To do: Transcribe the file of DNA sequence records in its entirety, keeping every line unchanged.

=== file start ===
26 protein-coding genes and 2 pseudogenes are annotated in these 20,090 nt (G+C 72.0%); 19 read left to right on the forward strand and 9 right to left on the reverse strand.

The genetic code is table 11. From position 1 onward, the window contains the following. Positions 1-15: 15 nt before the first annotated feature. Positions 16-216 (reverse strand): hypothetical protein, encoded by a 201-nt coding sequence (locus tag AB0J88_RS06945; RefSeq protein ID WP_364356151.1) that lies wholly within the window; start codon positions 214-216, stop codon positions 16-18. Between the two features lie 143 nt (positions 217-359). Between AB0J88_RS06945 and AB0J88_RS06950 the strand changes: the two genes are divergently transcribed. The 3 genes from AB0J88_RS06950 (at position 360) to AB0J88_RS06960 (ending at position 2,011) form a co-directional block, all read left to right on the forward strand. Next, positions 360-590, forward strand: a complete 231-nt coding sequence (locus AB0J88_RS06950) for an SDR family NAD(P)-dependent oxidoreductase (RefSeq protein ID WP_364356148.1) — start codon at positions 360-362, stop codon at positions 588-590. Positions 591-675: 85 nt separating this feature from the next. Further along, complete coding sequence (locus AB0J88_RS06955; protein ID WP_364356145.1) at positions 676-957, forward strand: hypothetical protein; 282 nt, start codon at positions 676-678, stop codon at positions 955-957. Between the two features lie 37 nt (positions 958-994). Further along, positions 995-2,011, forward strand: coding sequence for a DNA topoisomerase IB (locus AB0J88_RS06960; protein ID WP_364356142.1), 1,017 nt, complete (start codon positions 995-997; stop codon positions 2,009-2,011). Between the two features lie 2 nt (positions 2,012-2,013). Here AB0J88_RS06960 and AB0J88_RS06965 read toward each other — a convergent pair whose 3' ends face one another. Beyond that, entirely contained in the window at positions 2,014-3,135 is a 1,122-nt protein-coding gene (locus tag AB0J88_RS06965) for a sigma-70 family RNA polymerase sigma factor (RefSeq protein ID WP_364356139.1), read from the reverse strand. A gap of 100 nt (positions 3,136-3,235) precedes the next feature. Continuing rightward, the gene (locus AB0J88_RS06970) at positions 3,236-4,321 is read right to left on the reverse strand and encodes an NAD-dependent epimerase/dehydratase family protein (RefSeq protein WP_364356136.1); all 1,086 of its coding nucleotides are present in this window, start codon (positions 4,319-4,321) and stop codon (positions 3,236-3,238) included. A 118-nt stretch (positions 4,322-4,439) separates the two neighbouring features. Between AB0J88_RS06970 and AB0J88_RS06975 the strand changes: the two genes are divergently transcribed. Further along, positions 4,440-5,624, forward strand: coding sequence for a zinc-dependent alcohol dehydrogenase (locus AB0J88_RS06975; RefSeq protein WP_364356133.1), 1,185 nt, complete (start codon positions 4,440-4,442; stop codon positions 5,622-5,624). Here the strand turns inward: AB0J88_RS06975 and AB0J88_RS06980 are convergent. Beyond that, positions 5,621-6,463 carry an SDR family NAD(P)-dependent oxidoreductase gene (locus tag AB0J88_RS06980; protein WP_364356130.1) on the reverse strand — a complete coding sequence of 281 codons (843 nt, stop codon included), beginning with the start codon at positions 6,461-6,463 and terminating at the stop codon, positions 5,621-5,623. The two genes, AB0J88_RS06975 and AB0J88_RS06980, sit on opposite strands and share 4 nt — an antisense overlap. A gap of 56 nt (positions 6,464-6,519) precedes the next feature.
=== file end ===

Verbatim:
26 protein-coding genes and 2 pseudogenes are annotated in these 20,090 nt (G+C 72.0%); 19 read left to right on the forward strand and 9 right to left on the reverse strand.

The genetic code is table 11. From position 1 onward, the window contains the following. Positions 1-15: 15 nt before the first annotated feature. Positions 16-216 (reverse strand): hypothetical protein, encoded by a 201-nt coding sequence (locus tag AB0J88_RS06945; RefSeq protein ID WP_364356151.1) that lies wholly within the window; start codon positions 214-216, stop codon positions 16-18. Between the two features lie 143 nt (positions 217-359). Between AB0J88_RS06945 and AB0J88_RS06950 the strand changes: the two genes are divergently transcribed. The 3 genes from AB0J88_RS06950 (at position 360) to AB0J88_RS06960 (ending at position 2,011) form a co-directional block, all read left to right on the forward strand. Next, positions 360-590, forward strand: a complete 231-nt coding sequence (locus AB0J88_RS06950) for an SDR family NAD(P)-dependent oxidoreductase (RefSeq protein ID WP_364356148.1) — start codon at positions 360-362, stop codon at positions 588-590. Positions 591-675: 85 nt separating this feature from the next. Further along, complete coding sequence (locus AB0J88_RS06955; protein ID WP_364356145.1) at positions 676-957, forward strand: hypothetical protein; 282 nt, start codon at positions 676-678, stop codon at positions 955-957. Between the two features lie 37 nt (positions 958-994). Further along, positions 995-2,011, forward strand: coding sequence for a DNA topoisomerase IB (locus AB0J88_RS06960; protein ID WP_364356142.1), 1,017 nt, complete (start codon positions 995-997; stop codon positions 2,009-2,011). Between the two features lie 2 nt (positions 2,012-2,013). Here AB0J88_RS06960 and AB0J88_RS06965 read toward each other — a convergent pair whose 3' ends face one another. Beyond that, entirely contained in the window at positions 2,014-3,135 is a 1,122-nt protein-coding gene (locus tag AB0J88_RS06965) for a sigma-70 family RNA polymerase sigma factor (RefSeq protein ID WP_364356139.1), read from the reverse strand. A gap of 100 nt (positions 3,136-3,235) precedes the next feature. Continuing rightward, the gene (locus AB0J88_RS06970) at positions 3,236-4,321 is read right to left on the reverse strand and encodes an NAD-dependent epimerase/dehydratase family protein (RefSeq protein WP_364356136.1); all 1,086 of its coding nucleotides are present in this window, start codon (positions 4,319-4,321) and stop codon (positions 3,236-3,238) included. A 118-nt stretch (positions 4,322-4,439) separates the two neighbouring features. Between AB0J88_RS06970 and AB0J88_RS06975 the strand changes: the two genes are divergently transcribed. Further along, positions 4,440-5,624, forward strand: coding sequence for a zinc-dependent alcohol dehydrogenase (locus AB0J88_RS06975; RefSeq protein WP_364356133.1), 1,185 nt, complete (start codon positions 4,440-4,442; stop codon positions 5,622-5,624). Here the strand turns inward: AB0J88_RS06975 and AB0J88_RS06980 are convergent. Beyond that, positions 5,621-6,463 carry an SDR family NAD(P)-dependent oxidoreductase gene (locus tag AB0J88_RS06980; protein WP_364356130.1) on the reverse strand — a complete coding sequence of 281 codons (843 nt, stop codon included), beginning with the start codon at positions 6,461-6,463 and terminating at the stop codon, positions 5,621-5,623. The two genes, AB0J88_RS06975 and AB0J88_RS06980, sit on opposite strands and share 4 nt — an antisense overlap. A gap of 56 nt (positions 6,464-6,519) precedes the next feature.